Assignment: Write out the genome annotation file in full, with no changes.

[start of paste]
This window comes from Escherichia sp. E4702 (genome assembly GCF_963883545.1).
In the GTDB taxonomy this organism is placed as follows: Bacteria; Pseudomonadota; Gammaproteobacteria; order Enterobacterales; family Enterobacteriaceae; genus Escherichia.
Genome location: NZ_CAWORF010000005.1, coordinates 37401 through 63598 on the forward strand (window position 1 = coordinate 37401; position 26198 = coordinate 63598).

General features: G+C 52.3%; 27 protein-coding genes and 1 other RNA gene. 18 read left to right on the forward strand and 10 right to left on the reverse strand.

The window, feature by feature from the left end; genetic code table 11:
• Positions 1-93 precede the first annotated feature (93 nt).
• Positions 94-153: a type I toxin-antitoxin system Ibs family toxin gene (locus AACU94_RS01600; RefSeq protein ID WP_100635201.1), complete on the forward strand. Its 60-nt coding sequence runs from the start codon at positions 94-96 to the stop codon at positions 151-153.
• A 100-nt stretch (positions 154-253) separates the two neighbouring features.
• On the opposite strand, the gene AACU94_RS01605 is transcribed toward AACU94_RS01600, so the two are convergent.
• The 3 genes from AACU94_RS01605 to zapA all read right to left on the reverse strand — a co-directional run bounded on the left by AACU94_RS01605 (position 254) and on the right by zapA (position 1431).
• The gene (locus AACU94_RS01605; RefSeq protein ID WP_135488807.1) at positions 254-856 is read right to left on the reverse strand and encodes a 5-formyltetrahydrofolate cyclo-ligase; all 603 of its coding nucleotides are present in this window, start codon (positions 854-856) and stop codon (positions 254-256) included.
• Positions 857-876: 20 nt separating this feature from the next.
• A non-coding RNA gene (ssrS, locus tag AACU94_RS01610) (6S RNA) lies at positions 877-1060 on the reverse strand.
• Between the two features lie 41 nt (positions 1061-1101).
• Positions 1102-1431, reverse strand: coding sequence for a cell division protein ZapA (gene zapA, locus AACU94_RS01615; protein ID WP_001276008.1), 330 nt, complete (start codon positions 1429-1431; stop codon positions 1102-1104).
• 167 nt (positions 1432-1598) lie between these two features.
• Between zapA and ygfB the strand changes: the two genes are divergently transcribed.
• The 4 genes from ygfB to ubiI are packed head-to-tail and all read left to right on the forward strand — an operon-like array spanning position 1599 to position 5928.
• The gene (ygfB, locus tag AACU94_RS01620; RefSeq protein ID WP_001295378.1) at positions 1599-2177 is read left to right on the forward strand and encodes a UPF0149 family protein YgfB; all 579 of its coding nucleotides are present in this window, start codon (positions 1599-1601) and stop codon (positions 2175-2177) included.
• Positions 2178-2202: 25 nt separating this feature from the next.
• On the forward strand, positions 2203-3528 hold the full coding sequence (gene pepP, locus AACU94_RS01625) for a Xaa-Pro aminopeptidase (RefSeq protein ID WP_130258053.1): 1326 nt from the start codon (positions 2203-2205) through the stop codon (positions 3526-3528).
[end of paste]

This window comes from Escherichia sp. E4702 (genome assembly GCF_963883545.1).
In the GTDB taxonomy this organism is placed as follows: Bacteria; Pseudomonadota; Gammaproteobacteria; order Enterobacterales; family Enterobacteriaceae; genus Escherichia.
Genome location: NZ_CAWORF010000005.1, coordinates 37401 through 63598 on the forward strand (window position 1 = coordinate 37401; position 26198 = coordinate 63598).

General features: G+C 52.3%; 27 protein-coding genes and 1 other RNA gene. 18 read left to right on the forward strand and 10 right to left on the reverse strand.

The window, feature by feature from the left end; genetic code table 11:
• Positions 1-93 precede the first annotated feature (93 nt).
• Positions 94-153: a type I toxin-antitoxin system Ibs family toxin gene (locus AACU94_RS01600; RefSeq protein ID WP_100635201.1), complete on the forward strand. Its 60-nt coding sequence runs from the start codon at positions 94-96 to the stop codon at positions 151-153.
• A 100-nt stretch (positions 154-253) separates the two neighbouring features.
• On the opposite strand, the gene AACU94_RS01605 is transcribed toward AACU94_RS01600, so the two are convergent.
• The 3 genes from AACU94_RS01605 to zapA all read right to left on the reverse strand — a co-directional run bounded on the left by AACU94_RS01605 (position 254) and on the right by zapA (position 1431).
• The gene (locus AACU94_RS01605; RefSeq protein ID WP_135488807.1) at positions 254-856 is read right to left on the reverse strand and encodes a 5-formyltetrahydrofolate cyclo-ligase; all 603 of its coding nucleotides are present in this window, start codon (positions 854-856) and stop codon (positions 254-256) included.
• Positions 857-876: 20 nt separating this feature from the next.
• A non-coding RNA gene (ssrS, locus tag AACU94_RS01610) (6S RNA) lies at positions 877-1060 on the reverse strand.
• Between the two features lie 41 nt (positions 1061-1101).
• Positions 1102-1431, reverse strand: coding sequence for a cell division protein ZapA (gene zapA, locus AACU94_RS01615; protein ID WP_001276008.1), 330 nt, complete (start codon positions 1429-1431; stop codon positions 1102-1104).
• 167 nt (positions 1432-1598) lie between these two features.
• Between zapA and ygfB the strand changes: the two genes are divergently transcribed.
• The 4 genes from ygfB to ubiI are packed head-to-tail and all read left to right on the forward strand — an operon-like array spanning position 1599 to position 5928.
• The gene (ygfB, locus tag AACU94_RS01620; RefSeq protein ID WP_001295378.1) at positions 1599-2177 is read left to right on the forward strand and encodes a UPF0149 family protein YgfB; all 579 of its coding nucleotides are present in this window, start codon (positions 1599-1601) and stop codon (positions 2175-2177) included.
• Positions 2178-2202: 25 nt separating this feature from the next.
• On the forward strand, positions 2203-3528 hold the full coding sequence (gene pepP, locus AACU94_RS01625) for a Xaa-Pro aminopeptidase (RefSeq protein ID WP_130258053.1): 1326 nt from the start codon (positions 2203-2205) through the stop codon (positions 3526-3528).